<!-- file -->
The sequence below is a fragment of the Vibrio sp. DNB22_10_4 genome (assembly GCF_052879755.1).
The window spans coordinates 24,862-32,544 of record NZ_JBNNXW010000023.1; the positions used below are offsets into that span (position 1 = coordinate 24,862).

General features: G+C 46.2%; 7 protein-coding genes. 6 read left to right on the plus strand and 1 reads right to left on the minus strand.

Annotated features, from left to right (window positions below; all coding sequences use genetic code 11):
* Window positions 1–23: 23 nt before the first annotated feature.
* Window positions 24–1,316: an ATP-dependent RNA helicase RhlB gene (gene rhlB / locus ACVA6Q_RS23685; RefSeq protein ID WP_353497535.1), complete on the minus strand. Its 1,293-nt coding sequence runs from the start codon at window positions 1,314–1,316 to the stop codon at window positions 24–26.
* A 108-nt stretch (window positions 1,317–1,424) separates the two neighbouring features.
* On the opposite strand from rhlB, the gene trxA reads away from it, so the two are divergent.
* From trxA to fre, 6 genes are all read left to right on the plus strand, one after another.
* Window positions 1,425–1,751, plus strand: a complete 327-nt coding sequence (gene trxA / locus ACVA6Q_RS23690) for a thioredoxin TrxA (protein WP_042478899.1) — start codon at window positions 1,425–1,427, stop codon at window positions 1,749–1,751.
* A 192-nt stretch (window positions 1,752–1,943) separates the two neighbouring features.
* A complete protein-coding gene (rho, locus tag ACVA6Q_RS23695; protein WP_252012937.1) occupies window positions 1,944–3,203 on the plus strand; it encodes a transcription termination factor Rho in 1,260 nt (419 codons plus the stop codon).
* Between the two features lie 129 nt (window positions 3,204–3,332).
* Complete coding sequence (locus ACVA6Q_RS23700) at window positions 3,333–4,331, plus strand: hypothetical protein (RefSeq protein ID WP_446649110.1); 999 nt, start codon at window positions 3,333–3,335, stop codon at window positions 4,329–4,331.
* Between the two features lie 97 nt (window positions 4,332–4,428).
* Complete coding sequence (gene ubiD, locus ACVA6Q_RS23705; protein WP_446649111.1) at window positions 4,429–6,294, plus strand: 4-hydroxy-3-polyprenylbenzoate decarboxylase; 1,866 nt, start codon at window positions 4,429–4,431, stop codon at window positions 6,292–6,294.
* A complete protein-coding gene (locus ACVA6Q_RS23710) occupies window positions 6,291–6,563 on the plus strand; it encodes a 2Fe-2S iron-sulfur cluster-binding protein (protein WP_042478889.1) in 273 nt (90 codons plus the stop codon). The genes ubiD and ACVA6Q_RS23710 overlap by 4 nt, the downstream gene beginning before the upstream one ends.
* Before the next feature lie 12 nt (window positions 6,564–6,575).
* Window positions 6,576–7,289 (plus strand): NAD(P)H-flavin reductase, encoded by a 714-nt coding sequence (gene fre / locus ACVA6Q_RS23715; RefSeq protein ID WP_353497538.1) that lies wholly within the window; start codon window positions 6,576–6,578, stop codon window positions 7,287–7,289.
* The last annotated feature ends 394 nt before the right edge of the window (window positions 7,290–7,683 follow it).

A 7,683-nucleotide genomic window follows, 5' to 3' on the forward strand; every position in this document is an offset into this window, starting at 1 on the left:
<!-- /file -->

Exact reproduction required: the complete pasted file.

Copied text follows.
The sequence below is a fragment of the Vibrio sp. DNB22_10_4 genome (assembly GCF_052879755.1).
The window spans coordinates 24,862-32,544 of record NZ_JBNNXW010000023.1; the positions used below are offsets into that span (position 1 = coordinate 24,862).

General features: G+C 46.2%; 7 protein-coding genes. 6 read left to right on the plus strand and 1 reads right to left on the minus strand.

Annotated features, from left to right (window positions below; all coding sequences use genetic code 11):
* Window positions 1–23: 23 nt before the first annotated feature.
* Window positions 24–1,316: an ATP-dependent RNA helicase RhlB gene (gene rhlB / locus ACVA6Q_RS23685; RefSeq protein ID WP_353497535.1), complete on the minus strand. Its 1,293-nt coding sequence runs from the start codon at window positions 1,314–1,316 to the stop codon at window positions 24–26.
* A 108-nt stretch (window positions 1,317–1,424) separates the two neighbouring features.
* On the opposite strand from rhlB, the gene trxA reads away from it, so the two are divergent.
* From trxA to fre, 6 genes are all read left to right on the plus strand, one after another.
* Window positions 1,425–1,751, plus strand: a complete 327-nt coding sequence (gene trxA / locus ACVA6Q_RS23690) for a thioredoxin TrxA (protein WP_042478899.1) — start codon at window positions 1,425–1,427, stop codon at window positions 1,749–1,751.
* A 192-nt stretch (window positions 1,752–1,943) separates the two neighbouring features.
* A complete protein-coding gene (rho, locus tag ACVA6Q_RS23695; protein WP_252012937.1) occupies window positions 1,944–3,203 on the plus strand; it encodes a transcription termination factor Rho in 1,260 nt (419 codons plus the stop codon).
* Between the two features lie 129 nt (window positions 3,204–3,332).
* Complete coding sequence (locus ACVA6Q_RS23700) at window positions 3,333–4,331, plus strand: hypothetical protein (RefSeq protein ID WP_446649110.1); 999 nt, start codon at window positions 3,333–3,335, stop codon at window positions 4,329–4,331.
* Between the two features lie 97 nt (window positions 4,332–4,428).
* Complete coding sequence (gene ubiD, locus ACVA6Q_RS23705; protein WP_446649111.1) at window positions 4,429–6,294, plus strand: 4-hydroxy-3-polyprenylbenzoate decarboxylase; 1,866 nt, start codon at window positions 4,429–4,431, stop codon at window positions 6,292–6,294.
* A complete protein-coding gene (locus ACVA6Q_RS23710) occupies window positions 6,291–6,563 on the plus strand; it encodes a 2Fe-2S iron-sulfur cluster-binding protein (protein WP_042478889.1) in 273 nt (90 codons plus the stop codon). The genes ubiD and ACVA6Q_RS23710 overlap by 4 nt, the downstream gene beginning before the upstream one ends.
* Before the next feature lie 12 nt (window positions 6,564–6,575).
* Window positions 6,576–7,289 (plus strand): NAD(P)H-flavin reductase, encoded by a 714-nt coding sequence (gene fre / locus ACVA6Q_RS23715; RefSeq protein ID WP_353497538.1) that lies wholly within the window; start codon window positions 6,576–6,578, stop codon window positions 7,287–7,289.
* The last annotated feature ends 394 nt before the right edge of the window (window positions 7,290–7,683 follow it).

A 7,683-nucleotide genomic window follows, 5' to 3' on the forward strand; every position in this document is an offset into this window, starting at 1 on the left: